Ask a Senior: Advice on life and Lawrence

As our time at Lawrence comes to an end, we, the members of the Mortar Board Senior Honors Society, have been reflecting on the past four years with nostalgia and…embarrassment. Every member of the Class of 2019 has made mistakes and learned lessons the hard way. So, before we move on to life after Lawrence, we would like to share some of our hard-earned wisdom with the underclass community. Over the past week, Mortar Board provided spaces in the Center for Academic Success and the Seeley G. Mudd Library for students to ask questions about Lawrence and life, and now we have the answers!

How do I not regret my past four years as I reflect on them? 

“Don’t minimize the hardships that you faced during the last four years that may have caused you to do things you regret or miss out on opportunities. Focus on the positive things that you did accomplish and the relationships you did build without comparing yourself to others. You have your whole life ahead of you to do great things so don’t get stuck in past regrets.” 

—Sarah Woody

“Everyone changes and grows throughout college—it’s pretty much inevitable. I admit it can be very hard to see or acknowledge my own growth, but it certainly is present and others are bound to have noticed. Take some time to sit down with your advisor or consider using our counseling services. I am not sure how close people tend to be with their advisors in the College, but being a performance major in the Conservatory, my advisor is my clarinet professor who has worked with me on a regular basis and can testify for how much I have grown, even when I feel like I am not at my best.”

—Abbey Atwater

“Spend a lot of time with your friends! Talk about what you guys have done together. Focus on how amazing the things you have done are rather than the things you wish you did.  And also remember that graduating isn’t the end of anything, you’re just getting started!”

—Gustav Schwen

What do you wish you knew about sooner to help you succeed in school and life?

“There’s only one person who needs to believe you can be successful with your dreams: yourself. You might not get the encouragement you think you need, but that’s not what will keep you from coming back and working past difficulties. Encourage yourself, know what you’re capable of and convince yourself of what you know you can do.”

—Charlotte Noble

“Take your sleep seriously! If you have a pretty consistent sleep schedule and get at least seven hours you have more energy, focus better and end up remembering more for tests and quizzes.” 

—Emma Saiz

“There are so many micro-grants available to aid student travel! As long as you apply thoroughly and far enough in advance, you could easily take a month-long educational summer trip to another country, on Lawrence’s coin, every year.” 

—Emmi Zheng

How many seniors does it take to plan a fundraiser?

“Three to five on a good day.”

—Katherine Stein

“Planning a fundraiser can be an overwhelming task when you’ve never done it before. If you know each other’s strengths and play into those, I think three to five seniors is a good number—not too many and not too few.”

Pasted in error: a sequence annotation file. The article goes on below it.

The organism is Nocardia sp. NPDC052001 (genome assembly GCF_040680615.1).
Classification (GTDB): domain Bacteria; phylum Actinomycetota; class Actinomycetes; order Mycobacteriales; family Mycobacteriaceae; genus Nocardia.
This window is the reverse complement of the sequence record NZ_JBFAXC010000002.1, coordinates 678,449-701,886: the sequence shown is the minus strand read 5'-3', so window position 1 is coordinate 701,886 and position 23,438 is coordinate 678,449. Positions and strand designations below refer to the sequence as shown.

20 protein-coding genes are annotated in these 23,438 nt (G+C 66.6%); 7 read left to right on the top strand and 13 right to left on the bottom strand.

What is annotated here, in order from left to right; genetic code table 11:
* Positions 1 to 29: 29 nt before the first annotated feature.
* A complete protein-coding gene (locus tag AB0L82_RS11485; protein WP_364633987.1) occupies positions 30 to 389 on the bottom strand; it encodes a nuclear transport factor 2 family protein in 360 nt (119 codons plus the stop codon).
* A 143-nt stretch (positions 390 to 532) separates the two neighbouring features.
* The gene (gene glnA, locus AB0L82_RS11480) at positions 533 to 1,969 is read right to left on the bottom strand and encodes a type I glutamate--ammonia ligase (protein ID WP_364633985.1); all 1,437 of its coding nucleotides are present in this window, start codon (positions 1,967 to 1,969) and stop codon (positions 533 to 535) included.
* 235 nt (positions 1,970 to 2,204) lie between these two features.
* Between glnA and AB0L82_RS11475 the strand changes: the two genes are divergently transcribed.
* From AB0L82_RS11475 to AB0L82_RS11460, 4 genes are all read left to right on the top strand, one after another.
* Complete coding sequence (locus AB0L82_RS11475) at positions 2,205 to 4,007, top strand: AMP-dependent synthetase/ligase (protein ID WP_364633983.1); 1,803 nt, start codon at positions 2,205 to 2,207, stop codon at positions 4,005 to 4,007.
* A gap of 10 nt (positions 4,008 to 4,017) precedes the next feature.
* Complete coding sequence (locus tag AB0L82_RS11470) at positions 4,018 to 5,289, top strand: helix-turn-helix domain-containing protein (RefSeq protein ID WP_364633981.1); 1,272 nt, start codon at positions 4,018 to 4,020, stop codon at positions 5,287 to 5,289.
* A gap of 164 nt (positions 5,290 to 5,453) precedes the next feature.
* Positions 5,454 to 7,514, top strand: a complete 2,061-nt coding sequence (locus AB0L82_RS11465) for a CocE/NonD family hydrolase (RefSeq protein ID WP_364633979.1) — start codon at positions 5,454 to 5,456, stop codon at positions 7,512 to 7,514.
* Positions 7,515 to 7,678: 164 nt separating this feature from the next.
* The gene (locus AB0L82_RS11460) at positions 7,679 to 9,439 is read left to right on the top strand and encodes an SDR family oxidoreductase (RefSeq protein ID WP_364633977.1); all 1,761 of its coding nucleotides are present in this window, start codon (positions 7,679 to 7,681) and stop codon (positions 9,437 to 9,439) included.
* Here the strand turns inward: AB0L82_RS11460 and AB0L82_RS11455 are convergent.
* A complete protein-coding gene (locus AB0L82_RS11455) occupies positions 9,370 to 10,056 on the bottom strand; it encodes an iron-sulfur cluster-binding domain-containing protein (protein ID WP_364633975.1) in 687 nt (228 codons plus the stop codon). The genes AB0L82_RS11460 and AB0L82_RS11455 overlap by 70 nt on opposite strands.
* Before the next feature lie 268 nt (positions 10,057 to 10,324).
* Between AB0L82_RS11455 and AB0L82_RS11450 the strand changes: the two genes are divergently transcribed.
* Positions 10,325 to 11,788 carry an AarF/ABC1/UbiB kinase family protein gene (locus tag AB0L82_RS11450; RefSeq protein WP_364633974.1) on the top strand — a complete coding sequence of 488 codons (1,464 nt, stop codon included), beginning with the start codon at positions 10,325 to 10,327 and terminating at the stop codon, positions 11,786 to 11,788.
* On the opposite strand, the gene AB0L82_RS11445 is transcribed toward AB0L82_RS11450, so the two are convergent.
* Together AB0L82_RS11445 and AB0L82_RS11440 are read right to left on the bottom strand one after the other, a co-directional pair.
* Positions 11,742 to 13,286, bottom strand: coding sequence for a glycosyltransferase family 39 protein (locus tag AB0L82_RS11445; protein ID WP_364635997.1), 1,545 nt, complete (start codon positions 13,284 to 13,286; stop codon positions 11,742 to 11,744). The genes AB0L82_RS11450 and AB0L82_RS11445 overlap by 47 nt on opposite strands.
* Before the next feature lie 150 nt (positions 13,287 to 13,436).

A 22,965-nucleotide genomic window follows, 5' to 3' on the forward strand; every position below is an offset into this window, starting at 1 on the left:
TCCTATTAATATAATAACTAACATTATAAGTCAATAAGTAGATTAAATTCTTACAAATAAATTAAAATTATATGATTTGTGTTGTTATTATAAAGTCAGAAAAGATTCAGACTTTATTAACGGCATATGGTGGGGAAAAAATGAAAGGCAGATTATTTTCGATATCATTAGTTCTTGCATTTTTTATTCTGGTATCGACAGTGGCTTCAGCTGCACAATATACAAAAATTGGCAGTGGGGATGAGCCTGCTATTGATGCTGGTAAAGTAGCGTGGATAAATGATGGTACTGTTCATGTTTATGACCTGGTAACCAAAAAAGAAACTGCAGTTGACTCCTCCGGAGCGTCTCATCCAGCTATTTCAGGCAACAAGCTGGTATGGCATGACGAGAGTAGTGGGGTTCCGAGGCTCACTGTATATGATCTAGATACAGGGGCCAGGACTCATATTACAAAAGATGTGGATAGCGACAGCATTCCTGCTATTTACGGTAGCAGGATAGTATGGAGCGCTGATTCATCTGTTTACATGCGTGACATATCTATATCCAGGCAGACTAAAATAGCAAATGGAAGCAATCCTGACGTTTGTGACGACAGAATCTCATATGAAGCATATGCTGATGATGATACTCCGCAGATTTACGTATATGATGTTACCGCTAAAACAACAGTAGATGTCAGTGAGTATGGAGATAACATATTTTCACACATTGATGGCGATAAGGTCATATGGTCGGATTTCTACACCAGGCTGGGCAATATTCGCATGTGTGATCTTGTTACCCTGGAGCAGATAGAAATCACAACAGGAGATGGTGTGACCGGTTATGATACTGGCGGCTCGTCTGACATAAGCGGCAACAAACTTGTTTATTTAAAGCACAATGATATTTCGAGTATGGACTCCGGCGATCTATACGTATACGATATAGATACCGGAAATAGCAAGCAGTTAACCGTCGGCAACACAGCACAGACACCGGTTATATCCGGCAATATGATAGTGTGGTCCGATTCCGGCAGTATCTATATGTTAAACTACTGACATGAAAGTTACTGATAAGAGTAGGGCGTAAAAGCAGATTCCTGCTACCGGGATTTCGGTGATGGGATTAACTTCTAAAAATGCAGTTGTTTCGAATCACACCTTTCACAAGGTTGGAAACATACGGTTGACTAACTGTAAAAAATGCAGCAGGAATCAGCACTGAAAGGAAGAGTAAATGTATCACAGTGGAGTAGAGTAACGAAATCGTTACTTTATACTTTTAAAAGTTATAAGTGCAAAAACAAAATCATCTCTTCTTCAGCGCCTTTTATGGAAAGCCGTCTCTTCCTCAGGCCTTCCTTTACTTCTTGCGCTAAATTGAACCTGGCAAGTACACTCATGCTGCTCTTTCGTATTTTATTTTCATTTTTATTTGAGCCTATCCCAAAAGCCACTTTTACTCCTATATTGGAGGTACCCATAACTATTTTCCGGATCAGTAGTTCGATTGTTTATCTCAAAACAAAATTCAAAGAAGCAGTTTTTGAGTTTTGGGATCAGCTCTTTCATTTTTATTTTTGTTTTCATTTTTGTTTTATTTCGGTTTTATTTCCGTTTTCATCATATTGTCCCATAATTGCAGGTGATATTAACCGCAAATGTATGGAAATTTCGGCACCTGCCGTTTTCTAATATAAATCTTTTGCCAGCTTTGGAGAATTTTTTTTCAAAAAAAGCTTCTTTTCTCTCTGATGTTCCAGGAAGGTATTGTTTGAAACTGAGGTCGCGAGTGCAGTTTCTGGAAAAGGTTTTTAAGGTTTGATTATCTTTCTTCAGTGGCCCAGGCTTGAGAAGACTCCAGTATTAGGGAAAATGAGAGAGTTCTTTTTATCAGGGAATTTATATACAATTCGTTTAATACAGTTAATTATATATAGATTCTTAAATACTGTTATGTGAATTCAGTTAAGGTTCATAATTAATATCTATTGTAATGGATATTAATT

—Celine Stichert

“16 if you are accounting for senioritis.”

—Emily Midyette

What should I do if I feel like my advisor is not giving me good advice?

“Find a professor you trust and get a second opinion. Your academic advisor doesn’t have to be the only person giving you advice.”

—Anna Cohen

“I know many friends who have expressed such concerns. They have taken different approaches. First, if you know your advisor is not in the field you want to major in, you could switch to someone in your field. Obviously, your previous advisor would not have hard feelings. After all, you are no longer majoring in their field. If your advisor is in your major, it is likely going to be harder to change advisors. You could think about some faculty you trust and could get good advice from and ask them about courses. Also, be more active, seek advice and pose questions rather than just presenting your schedule and waiting for your advisor to give you advice.”

—Qiushan Liu

“This is probably because your advisor does not understand what your goal or dream is yet; you can either communicate completely with your advisor or consult with other professors, friends or family members, but most importantly, it is your own choice.”

—Linh Nguyen

What are the “hidden gems” of the Lawrence campus? 

“Mind spa! YMCA membership! Somerset room! VR on a low-key night!”

—Charlotte Noble

“The Makerspace in the library. There are so many cool and unexpected machines and materials there: 3D printers, a vinyl cutter that allows you to make any shape of sticker, paints and markers, a sewing machine and a new laser cutter that can create detailed designs in pretty much any medium—paper, wood, leather, cardboard, etc.”

—Emmi Zheng

“There’s quite a few depending on what you are looking for. For studying: the Rodger Dale Kruse Room on the fourth floor of the library.  For career or internship help: Michelle Cheney at the CLC. For relaxing: the massage chair on the fourth floor of Hiett, the walking trails behind Trever to feel like you are in nature or the wood structures by Briggs.”

—Anna Pell

Mortar Board would like to thank Reference and Learning Technologies Librarian Angela Vanden Elzen for providing question-asking space in the Seeley G. Mudd Library and Associate Dean of Academic Success Julie Haurykiewicz for providing space in the Center for Academic Success. Unfortunately, we did not have room in this article to answer every question asked, but we encourage every underclass student to reach out to their friendly neighborhood seniors for advice and guidance!

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